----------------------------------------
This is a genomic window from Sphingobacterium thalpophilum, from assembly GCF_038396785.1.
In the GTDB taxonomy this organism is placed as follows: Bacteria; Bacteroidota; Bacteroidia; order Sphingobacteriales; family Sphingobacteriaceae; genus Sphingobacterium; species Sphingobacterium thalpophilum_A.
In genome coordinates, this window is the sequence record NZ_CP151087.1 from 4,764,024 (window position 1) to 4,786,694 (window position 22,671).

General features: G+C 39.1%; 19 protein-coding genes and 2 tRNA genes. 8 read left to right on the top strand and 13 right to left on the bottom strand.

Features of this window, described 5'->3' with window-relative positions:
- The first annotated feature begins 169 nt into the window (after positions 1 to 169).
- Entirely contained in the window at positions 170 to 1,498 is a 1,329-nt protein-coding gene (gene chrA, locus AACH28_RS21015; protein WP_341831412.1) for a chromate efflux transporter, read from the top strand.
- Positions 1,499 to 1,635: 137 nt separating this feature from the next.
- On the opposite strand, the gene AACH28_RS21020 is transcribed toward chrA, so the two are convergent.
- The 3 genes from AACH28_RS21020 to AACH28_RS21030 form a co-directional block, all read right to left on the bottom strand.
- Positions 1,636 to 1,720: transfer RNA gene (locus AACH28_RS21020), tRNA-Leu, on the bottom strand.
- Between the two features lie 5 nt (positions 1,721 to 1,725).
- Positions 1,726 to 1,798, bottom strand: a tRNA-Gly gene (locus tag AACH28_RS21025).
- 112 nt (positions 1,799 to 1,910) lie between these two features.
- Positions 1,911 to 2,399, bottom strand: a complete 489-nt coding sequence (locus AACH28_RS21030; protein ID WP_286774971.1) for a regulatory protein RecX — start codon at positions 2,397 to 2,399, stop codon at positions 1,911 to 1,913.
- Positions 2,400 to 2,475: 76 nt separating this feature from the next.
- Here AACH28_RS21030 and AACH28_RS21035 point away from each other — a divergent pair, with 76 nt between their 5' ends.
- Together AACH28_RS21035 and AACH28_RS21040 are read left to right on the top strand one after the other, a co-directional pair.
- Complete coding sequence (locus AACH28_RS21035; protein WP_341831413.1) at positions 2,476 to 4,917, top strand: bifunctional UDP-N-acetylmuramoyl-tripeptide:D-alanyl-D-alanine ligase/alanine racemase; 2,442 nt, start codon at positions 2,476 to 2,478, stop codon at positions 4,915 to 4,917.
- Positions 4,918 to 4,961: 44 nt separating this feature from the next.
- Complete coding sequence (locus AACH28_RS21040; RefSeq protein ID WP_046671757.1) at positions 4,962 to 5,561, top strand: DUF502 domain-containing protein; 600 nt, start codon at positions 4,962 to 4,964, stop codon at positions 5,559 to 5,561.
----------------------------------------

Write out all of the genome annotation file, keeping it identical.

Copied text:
This is a genomic window from Sphingobacterium thalpophilum, from assembly GCF_038396785.1.
In the GTDB taxonomy this organism is placed as follows: Bacteria; Bacteroidota; Bacteroidia; order Sphingobacteriales; family Sphingobacteriaceae; genus Sphingobacterium; species Sphingobacterium thalpophilum_A.
In genome coordinates, this window is the sequence record NZ_CP151087.1 from 4,764,024 (window position 1) to 4,786,694 (window position 22,671).

General features: G+C 39.1%; 19 protein-coding genes and 2 tRNA genes. 8 read left to right on the top strand and 13 right to left on the bottom strand.

Features of this window, described 5'->3' with window-relative positions:
- The first annotated feature begins 169 nt into the window (after positions 1 to 169).
- Entirely contained in the window at positions 170 to 1,498 is a 1,329-nt protein-coding gene (gene chrA, locus AACH28_RS21015; protein WP_341831412.1) for a chromate efflux transporter, read from the top strand.
- Positions 1,499 to 1,635: 137 nt separating this feature from the next.
- On the opposite strand, the gene AACH28_RS21020 is transcribed toward chrA, so the two are convergent.
- The 3 genes from AACH28_RS21020 to AACH28_RS21030 form a co-directional block, all read right to left on the bottom strand.
- Positions 1,636 to 1,720: transfer RNA gene (locus AACH28_RS21020), tRNA-Leu, on the bottom strand.
- Between the two features lie 5 nt (positions 1,721 to 1,725).
- Positions 1,726 to 1,798, bottom strand: a tRNA-Gly gene (locus tag AACH28_RS21025).
- 112 nt (positions 1,799 to 1,910) lie between these two features.
- Positions 1,911 to 2,399, bottom strand: a complete 489-nt coding sequence (locus AACH28_RS21030; protein ID WP_286774971.1) for a regulatory protein RecX — start codon at positions 2,397 to 2,399, stop codon at positions 1,911 to 1,913.
- Positions 2,400 to 2,475: 76 nt separating this feature from the next.
- Here AACH28_RS21030 and AACH28_RS21035 point away from each other — a divergent pair, with 76 nt between their 5' ends.
- Together AACH28_RS21035 and AACH28_RS21040 are read left to right on the top strand one after the other, a co-directional pair.
- Complete coding sequence (locus AACH28_RS21035; protein WP_341831413.1) at positions 2,476 to 4,917, top strand: bifunctional UDP-N-acetylmuramoyl-tripeptide:D-alanyl-D-alanine ligase/alanine racemase; 2,442 nt, start codon at positions 2,476 to 2,478, stop codon at positions 4,915 to 4,917.
- Positions 4,918 to 4,961: 44 nt separating this feature from the next.
- Complete coding sequence (locus AACH28_RS21040; RefSeq protein ID WP_046671757.1) at positions 4,962 to 5,561, top strand: DUF502 domain-containing protein; 600 nt, start codon at positions 4,962 to 4,964, stop codon at positions 5,559 to 5,561.